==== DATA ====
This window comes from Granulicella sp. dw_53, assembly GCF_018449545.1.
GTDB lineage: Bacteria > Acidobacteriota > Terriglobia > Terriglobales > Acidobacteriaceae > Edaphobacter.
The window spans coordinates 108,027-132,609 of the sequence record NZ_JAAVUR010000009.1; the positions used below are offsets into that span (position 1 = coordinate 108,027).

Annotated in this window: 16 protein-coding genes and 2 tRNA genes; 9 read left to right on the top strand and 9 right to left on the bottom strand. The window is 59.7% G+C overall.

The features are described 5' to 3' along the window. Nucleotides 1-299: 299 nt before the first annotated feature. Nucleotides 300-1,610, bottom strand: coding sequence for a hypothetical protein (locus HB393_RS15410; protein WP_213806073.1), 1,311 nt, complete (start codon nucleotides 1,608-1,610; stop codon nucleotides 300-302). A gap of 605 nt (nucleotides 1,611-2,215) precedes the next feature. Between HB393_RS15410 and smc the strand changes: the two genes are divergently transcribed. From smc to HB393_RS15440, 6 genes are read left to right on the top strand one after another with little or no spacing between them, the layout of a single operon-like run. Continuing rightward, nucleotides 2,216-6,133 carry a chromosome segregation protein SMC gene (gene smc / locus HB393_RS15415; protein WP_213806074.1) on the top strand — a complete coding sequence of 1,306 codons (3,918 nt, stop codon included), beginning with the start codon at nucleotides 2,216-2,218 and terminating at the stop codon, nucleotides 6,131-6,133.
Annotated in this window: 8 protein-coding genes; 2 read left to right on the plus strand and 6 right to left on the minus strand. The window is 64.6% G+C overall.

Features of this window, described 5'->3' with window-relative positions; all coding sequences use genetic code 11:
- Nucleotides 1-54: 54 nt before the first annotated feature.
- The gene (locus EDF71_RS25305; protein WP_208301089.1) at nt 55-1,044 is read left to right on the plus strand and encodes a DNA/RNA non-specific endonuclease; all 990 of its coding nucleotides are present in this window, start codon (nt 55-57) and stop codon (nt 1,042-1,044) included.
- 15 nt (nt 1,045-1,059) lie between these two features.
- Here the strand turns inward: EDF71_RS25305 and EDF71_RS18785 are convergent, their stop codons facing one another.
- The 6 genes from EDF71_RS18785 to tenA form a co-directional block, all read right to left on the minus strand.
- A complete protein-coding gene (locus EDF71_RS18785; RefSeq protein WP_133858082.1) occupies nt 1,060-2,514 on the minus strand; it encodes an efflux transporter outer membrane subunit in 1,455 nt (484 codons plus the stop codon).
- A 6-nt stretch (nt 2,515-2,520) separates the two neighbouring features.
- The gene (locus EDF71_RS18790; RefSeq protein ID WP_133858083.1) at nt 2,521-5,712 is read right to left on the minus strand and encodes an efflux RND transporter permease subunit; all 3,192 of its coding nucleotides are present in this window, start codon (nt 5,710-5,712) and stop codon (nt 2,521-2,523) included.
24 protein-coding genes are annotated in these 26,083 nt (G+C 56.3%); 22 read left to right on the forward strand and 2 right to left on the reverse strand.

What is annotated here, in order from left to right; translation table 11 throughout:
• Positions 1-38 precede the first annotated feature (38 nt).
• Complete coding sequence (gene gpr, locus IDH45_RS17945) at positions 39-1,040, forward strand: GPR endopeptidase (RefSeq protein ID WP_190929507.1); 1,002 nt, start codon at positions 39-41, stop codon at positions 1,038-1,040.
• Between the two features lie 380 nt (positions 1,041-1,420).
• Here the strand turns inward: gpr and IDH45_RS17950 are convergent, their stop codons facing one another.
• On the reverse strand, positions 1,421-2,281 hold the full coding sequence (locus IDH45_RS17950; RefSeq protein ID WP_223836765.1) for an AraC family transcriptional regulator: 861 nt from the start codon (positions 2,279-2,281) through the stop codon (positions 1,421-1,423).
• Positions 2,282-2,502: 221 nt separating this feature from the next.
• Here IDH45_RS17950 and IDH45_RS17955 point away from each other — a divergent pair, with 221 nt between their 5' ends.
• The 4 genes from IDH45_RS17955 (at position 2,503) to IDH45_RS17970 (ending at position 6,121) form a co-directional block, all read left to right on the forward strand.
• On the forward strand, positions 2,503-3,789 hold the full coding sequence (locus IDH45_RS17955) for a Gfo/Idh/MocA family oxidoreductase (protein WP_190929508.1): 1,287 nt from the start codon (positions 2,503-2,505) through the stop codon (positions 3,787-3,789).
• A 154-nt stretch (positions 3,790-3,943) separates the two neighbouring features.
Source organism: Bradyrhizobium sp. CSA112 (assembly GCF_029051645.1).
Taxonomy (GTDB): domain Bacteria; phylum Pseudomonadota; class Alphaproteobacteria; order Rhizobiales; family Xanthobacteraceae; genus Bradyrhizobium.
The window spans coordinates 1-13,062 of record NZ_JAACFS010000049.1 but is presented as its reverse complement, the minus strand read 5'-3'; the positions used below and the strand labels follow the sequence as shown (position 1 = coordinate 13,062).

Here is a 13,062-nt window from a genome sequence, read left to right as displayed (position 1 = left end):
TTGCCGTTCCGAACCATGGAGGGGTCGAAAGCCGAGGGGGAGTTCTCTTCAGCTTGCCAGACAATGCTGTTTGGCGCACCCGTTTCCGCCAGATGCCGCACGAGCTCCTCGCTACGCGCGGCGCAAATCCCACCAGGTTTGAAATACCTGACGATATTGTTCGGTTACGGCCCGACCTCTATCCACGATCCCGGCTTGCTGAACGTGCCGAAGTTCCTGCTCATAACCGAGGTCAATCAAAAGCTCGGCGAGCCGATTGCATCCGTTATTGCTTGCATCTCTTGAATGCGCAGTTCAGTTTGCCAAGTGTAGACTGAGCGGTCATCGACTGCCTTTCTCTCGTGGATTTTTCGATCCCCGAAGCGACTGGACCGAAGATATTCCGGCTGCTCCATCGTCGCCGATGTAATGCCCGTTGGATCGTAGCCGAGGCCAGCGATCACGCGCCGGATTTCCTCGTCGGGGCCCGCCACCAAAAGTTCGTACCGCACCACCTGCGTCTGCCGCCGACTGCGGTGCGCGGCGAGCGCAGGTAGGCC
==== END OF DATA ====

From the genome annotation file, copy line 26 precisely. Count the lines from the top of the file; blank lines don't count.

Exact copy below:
• On the forward strand, positions 2,503-3,789 hold the full coding sequence (locus IDH45_RS17955) for a Gfo/Idh/MocA family oxidoreductase (protein WP_190929508.1): 1,287 nt from the start codon (positions 2,503-2,505) through the stop codon (positions 3,787-3,789).